The same growth process described in Question 2 may also occur inside a humidifier. Cells present before filling the dehumidifier reservoir can rapidly multiply over time. Household antigrowth products are available for dehumidifiers. ( Water Quality FAQs - Champlain Water District )

When sulfur smells infrequently occur, they are an indication that the hot water tank should be flushed. Flushing hot water tanks in a finished area should be performed by a knowledgeable plumber. ( Water Quality FAQs - Champlain Water District )

This may occur infrequently during the time of year when the water coming into the house is colder than the temperature inside the house. Cold water holds more oxygen than warm water does, consequently when the cold water from the water mains outside comes inside our warm homes, and the water begins to warm, the oxygen has to escape. It does so by bubbling out in air bubbles which makes the water look milky. A visual example of this is to run water into a clear container and observe for a short time. If the water clears from the bottom to the top of the container then the phenomenon described is occurring. The air bubbles are moving from the bottom to the top of the container to escape into the open atmosphere. ( Water Quality FAQs - Champlain Water District )

When plastic tastes infrequently occur, they are related to household plastic plumbing. ( Water Quality FAQs - Champlain Water District )

Many times, growth which has built up within the sink drain overtime may create a musty odor. Clean the sink drain with a household cleaner. This growth is not related to the quality of your tap water. Musty odors associated with surfaces and appliances where water is present indicate a need to clean those surfaces or appliances. ( Water Quality FAQs - Champlain Water District )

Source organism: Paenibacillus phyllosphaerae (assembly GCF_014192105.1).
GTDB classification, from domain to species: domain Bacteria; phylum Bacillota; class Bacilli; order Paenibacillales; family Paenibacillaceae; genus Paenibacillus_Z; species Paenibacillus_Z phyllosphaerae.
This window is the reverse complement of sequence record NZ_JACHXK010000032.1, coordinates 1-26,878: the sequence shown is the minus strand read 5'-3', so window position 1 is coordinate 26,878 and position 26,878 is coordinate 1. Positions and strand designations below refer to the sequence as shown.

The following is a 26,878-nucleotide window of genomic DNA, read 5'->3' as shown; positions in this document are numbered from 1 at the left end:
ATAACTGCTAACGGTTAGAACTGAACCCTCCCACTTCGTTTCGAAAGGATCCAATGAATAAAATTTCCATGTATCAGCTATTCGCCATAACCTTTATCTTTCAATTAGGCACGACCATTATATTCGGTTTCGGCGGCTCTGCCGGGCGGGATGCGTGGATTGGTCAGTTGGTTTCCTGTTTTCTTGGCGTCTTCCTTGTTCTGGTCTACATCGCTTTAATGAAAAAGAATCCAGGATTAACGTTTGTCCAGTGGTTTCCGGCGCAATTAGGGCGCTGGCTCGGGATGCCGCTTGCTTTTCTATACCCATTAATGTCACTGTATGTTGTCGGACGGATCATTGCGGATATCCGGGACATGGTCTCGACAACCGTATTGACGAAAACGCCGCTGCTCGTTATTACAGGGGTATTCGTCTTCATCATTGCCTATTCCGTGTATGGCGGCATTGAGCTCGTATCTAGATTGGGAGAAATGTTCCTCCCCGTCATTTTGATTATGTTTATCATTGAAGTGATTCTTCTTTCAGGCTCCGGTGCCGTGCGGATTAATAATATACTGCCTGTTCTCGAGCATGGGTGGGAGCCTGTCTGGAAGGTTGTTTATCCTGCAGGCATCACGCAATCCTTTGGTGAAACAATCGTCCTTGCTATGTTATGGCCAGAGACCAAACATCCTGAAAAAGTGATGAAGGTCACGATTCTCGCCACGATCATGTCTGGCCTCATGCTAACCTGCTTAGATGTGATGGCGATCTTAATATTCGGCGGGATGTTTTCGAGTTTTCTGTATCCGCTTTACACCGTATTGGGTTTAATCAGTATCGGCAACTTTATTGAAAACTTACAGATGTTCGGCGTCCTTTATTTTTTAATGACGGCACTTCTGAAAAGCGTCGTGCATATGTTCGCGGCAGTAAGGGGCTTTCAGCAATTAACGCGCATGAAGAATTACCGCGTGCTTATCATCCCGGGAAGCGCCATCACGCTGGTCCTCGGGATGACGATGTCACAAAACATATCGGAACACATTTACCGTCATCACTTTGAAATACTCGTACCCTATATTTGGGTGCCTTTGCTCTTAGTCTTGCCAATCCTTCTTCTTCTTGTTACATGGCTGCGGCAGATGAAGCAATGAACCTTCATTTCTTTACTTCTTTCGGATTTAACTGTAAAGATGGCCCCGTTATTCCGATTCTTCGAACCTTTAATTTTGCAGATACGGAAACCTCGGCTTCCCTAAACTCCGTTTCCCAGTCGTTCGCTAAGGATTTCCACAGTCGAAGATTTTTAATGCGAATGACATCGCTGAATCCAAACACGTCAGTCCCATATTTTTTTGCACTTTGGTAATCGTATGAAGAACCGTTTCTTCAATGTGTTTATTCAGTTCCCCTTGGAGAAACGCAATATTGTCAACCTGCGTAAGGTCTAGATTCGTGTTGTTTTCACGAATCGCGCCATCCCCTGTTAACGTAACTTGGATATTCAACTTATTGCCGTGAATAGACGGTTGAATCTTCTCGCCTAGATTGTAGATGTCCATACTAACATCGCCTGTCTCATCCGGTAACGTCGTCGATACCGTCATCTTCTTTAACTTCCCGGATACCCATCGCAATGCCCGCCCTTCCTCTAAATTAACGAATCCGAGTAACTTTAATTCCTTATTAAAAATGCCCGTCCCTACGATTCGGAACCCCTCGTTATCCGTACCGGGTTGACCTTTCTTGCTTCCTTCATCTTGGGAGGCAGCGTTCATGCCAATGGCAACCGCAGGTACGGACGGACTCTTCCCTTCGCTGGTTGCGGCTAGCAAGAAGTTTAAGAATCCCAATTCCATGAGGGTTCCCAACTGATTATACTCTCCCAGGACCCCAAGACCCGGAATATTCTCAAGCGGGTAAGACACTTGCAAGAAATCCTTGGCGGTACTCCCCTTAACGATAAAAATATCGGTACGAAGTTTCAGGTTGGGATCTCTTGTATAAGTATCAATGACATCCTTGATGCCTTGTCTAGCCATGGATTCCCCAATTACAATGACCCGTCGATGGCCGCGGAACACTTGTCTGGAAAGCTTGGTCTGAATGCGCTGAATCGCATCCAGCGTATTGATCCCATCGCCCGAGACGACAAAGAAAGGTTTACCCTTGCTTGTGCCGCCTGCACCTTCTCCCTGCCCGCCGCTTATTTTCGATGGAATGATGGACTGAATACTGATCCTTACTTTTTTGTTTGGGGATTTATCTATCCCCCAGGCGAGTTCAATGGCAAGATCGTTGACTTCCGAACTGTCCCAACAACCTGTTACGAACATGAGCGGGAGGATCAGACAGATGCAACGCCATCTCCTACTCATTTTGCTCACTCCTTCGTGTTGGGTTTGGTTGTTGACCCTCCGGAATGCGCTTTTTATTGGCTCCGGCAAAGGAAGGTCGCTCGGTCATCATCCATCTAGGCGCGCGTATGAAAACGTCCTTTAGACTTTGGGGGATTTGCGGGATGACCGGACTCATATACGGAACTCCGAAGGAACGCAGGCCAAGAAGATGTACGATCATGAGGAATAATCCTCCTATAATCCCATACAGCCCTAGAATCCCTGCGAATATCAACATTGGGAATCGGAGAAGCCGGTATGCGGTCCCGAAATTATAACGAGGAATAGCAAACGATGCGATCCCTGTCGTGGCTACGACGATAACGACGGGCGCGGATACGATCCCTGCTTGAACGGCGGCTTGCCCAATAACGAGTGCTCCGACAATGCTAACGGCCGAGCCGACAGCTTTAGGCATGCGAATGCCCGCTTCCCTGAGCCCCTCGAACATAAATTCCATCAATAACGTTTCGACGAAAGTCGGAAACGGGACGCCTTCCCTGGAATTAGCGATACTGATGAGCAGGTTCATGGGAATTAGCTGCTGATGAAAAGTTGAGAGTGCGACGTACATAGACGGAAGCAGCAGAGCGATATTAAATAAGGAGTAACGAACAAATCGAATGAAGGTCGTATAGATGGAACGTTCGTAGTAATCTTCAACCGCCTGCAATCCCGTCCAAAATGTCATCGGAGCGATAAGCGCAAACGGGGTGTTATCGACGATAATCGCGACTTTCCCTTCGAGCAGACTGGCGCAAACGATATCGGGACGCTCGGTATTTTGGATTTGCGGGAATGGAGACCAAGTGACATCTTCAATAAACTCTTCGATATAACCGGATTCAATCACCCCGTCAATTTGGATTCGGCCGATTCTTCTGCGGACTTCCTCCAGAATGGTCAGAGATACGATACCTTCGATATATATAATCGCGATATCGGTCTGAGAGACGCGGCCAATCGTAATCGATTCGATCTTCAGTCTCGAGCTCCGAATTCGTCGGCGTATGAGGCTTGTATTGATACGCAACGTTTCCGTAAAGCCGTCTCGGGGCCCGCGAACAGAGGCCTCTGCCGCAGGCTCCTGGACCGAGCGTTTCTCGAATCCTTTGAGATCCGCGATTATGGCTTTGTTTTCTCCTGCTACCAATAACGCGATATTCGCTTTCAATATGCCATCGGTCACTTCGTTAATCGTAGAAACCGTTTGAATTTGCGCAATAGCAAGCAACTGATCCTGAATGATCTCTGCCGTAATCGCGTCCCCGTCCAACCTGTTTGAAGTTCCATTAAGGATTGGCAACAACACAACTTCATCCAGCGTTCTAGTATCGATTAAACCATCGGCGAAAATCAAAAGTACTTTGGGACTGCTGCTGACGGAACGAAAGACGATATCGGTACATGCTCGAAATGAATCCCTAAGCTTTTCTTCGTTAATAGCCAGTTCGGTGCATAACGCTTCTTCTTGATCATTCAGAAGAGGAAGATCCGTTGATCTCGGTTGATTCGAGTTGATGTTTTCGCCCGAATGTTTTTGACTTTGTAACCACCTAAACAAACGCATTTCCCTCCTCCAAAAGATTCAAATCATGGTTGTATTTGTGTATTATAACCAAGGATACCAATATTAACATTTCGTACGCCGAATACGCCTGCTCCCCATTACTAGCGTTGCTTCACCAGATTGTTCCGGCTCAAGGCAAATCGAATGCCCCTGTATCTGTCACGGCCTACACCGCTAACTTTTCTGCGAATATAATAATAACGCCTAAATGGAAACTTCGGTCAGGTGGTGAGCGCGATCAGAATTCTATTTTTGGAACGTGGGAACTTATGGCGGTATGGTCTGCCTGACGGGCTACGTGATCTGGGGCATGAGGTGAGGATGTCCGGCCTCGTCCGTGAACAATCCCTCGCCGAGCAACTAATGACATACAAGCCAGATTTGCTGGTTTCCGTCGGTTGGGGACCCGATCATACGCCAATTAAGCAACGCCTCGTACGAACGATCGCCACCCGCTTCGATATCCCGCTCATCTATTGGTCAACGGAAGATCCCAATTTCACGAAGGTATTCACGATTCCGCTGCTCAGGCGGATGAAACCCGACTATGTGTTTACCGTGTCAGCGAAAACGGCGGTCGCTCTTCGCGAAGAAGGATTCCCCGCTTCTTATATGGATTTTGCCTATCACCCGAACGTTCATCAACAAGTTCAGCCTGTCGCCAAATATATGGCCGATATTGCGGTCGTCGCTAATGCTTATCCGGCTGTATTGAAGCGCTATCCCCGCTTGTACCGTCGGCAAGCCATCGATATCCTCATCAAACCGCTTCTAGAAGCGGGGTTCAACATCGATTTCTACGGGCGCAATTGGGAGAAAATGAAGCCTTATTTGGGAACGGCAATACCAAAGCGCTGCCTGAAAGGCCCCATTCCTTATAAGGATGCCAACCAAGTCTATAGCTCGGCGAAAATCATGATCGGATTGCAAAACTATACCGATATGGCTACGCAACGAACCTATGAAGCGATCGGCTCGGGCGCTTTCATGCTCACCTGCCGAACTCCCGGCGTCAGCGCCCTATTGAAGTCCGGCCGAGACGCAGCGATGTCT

The Water Department flushes hydrants as part of a proactive system maintenance program. Occasionally, flushing may suspend small amounts of sediment from the surface of the pipe within the system. This sediment will clear after you flush your plumbing fixtures for several minutes. ( Water Quality FAQs - Champlain Water District )

Basically there are two reasons for a drain to smell (or go septic) which is most often described as sewer, stinky, or sulfurous. They include: A little used drain and its associated trap may go dry, which lets the drain emit sewer gases. Periodically running water into the drain helps to keep the trap filled and operating properly thereby stemming the sewer gas issue. The accumulation of organic products in a drain or trap can emit a host of odors and the problem becomes noticeably worse after hot water is introduced into the drain, especially after the drain has sat unused overnight. The steam or hot air from the drain mixes with the organic byproducts and wafts upwards towards the users nose and then the user thinks they have a smelly water problem when the issue is actually the drain or trap. This is more common than you think. Cleaning the drain is the only way to resolve the issue. ( Water Quality FAQs - Champlain Water District )